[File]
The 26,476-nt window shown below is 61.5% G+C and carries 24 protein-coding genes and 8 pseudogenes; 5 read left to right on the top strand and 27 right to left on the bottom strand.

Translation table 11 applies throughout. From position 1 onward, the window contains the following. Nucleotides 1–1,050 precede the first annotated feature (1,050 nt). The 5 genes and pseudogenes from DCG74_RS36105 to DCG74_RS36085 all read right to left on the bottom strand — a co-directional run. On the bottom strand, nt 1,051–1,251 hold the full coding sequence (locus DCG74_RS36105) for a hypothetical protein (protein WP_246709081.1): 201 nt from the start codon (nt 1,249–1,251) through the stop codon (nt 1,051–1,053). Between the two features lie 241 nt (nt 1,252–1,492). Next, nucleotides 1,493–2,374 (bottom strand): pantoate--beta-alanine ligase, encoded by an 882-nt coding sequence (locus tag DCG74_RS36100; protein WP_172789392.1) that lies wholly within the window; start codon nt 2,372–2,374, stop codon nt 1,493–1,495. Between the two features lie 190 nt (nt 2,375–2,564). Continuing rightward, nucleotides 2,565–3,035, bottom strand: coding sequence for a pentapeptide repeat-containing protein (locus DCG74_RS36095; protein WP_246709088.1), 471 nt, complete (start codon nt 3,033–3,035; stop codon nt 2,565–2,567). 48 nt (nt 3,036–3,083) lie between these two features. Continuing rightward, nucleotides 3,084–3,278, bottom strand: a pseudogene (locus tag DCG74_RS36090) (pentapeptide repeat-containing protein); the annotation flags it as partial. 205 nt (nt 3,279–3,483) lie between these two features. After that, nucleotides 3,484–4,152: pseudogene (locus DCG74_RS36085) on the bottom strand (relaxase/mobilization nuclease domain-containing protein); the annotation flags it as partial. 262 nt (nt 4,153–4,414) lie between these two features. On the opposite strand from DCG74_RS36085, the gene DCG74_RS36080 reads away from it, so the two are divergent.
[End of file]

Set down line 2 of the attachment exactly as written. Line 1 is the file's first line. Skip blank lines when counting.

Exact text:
Translation table 11 applies throughout. From position 1 onward, the window contains the following. Nucleotides 1–1,050 precede the first annotated feature (1,050 nt). The 5 genes and pseudogenes from DCG74_RS36105 to DCG74_RS36085 all read right to left on the bottom strand — a co-directional run. On the bottom strand, nt 1,051–1,251 hold the full coding sequence (locus DCG74_RS36105) for a hypothetical protein (protein WP_246709081.1): 201 nt from the start codon (nt 1,249–1,251) through the stop codon (nt 1,051–1,053). Between the two features lie 241 nt (nt 1,252–1,492). Next, nucleotides 1,493–2,374 (bottom strand): pantoate--beta-alanine ligase, encoded by an 882-nt coding sequence (locus tag DCG74_RS36100; protein WP_172789392.1) that lies wholly within the window; start codon nt 2,372–2,374, stop codon nt 1,493–1,495. Between the two features lie 190 nt (nt 2,375–2,564). Continuing rightward, nucleotides 2,565–3,035, bottom strand: coding sequence for a pentapeptide repeat-containing protein (locus DCG74_RS36095; protein WP_246709088.1), 471 nt, complete (start codon nt 3,033–3,035; stop codon nt 2,565–2,567). 48 nt (nt 3,036–3,083) lie between these two features. Continuing rightward, nucleotides 3,084–3,278, bottom strand: a pseudogene (locus tag DCG74_RS36090) (pentapeptide repeat-containing protein); the annotation flags it as partial. 205 nt (nt 3,279–3,483) lie between these two features. After that, nucleotides 3,484–4,152: pseudogene (locus DCG74_RS36085) on the bottom strand (relaxase/mobilization nuclease domain-containing protein); the annotation flags it as partial. 262 nt (nt 4,153–4,414) lie between these two features. On the opposite strand from DCG74_RS36085, the gene DCG74_RS36080 reads away from it, so the two are divergent.